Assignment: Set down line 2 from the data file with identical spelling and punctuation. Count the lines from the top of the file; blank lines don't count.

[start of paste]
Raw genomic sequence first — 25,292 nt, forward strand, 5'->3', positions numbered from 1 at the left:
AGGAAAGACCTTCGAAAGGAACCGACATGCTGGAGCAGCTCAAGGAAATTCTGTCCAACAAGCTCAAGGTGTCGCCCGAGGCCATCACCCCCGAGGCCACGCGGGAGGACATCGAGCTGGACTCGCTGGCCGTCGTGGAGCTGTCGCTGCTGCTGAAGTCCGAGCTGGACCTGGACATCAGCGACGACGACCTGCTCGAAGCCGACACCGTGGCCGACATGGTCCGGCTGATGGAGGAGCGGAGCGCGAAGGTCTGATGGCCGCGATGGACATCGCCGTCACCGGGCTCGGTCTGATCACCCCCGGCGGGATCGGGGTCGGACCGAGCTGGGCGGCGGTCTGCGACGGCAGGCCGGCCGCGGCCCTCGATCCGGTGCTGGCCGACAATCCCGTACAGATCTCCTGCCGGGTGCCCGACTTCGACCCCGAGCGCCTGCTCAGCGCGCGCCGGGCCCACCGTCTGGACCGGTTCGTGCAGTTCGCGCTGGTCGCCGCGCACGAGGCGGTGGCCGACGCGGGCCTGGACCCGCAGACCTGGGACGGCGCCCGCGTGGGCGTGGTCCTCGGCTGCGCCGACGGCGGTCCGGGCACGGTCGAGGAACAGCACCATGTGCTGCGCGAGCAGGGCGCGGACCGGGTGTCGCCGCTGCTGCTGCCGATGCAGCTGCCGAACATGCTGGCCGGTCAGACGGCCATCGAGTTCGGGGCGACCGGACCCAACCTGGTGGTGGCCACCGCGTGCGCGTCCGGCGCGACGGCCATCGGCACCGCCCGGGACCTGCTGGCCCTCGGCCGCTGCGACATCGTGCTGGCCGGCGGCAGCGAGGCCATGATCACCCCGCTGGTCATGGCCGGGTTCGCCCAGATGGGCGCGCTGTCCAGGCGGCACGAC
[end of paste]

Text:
AGGAAAGACCTTCGAAAGGAACCGACATGCTGGAGCAGCTCAAGGAAATTCTGTCCAACAAGCTCAAGGTGTCGCCCGAGGCCATCACCCCCGAGGCCACGCGGGAGGACATCGAGCTGGACTCGCTGGCCGTCGTGGAGCTGTCGCTGCTGCTGAAGTCCGAGCTGGACCTGGACATCAGCGACGACGACCTGCTCGAAGCCGACACCGTGGCCGACATGGTCCGGCTGATGGAGGAGCGGAGCGCGAAGGTCTGATGGCCGCGATGGACATCGCCGTCACCGGGCTCGGTCTGATCACCCCCGGCGGGATCGGGGTCGGACCGAGCTGGGCGGCGGTCTGCGACGGCAGGCCGGCCGCGGCCCTCGATCCGGTGCTGGCCGACAATCCCGTACAGATCTCCTGCCGGGTGCCCGACTTCGACCCCGAGCGCCTGCTCAGCGCGCGCCGGGCCCACCGTCTGGACCGGTTCGTGCAGTTCGCGCTGGTCGCCGCGCACGAGGCGGTGGCCGACGCGGGCCTGGACCCGCAGACCTGGGACGGCGCCCGCGTGGGCGTGGTCCTCGGCTGCGCCGACGGCGGTCCGGGCACGGTCGAGGAACAGCACCATGTGCTGCGCGAGCAGGGCGCGGACCGGGTGTCGCCGCTGCTGCTGCCGATGCAGCTGCCGAACATGCTGGCCGGTCAGACGGCCATCGAGTTCGGGGCGACCGGACCCAACCTGGTGGTGGCCACCGCGTGCGCGTCCGGCGCGACGGCCATCGGCACCGCCCGGGACCTGCTGGCCCTCGGCCGCTGCGACATCGTGCTGGCCGGCGGCAGCGAGGCCATGATCACCCCGCTGGTCATGGCCGGGTTCGCCCAGATGGGCGCGCTGTCCAGGCGGCACGAC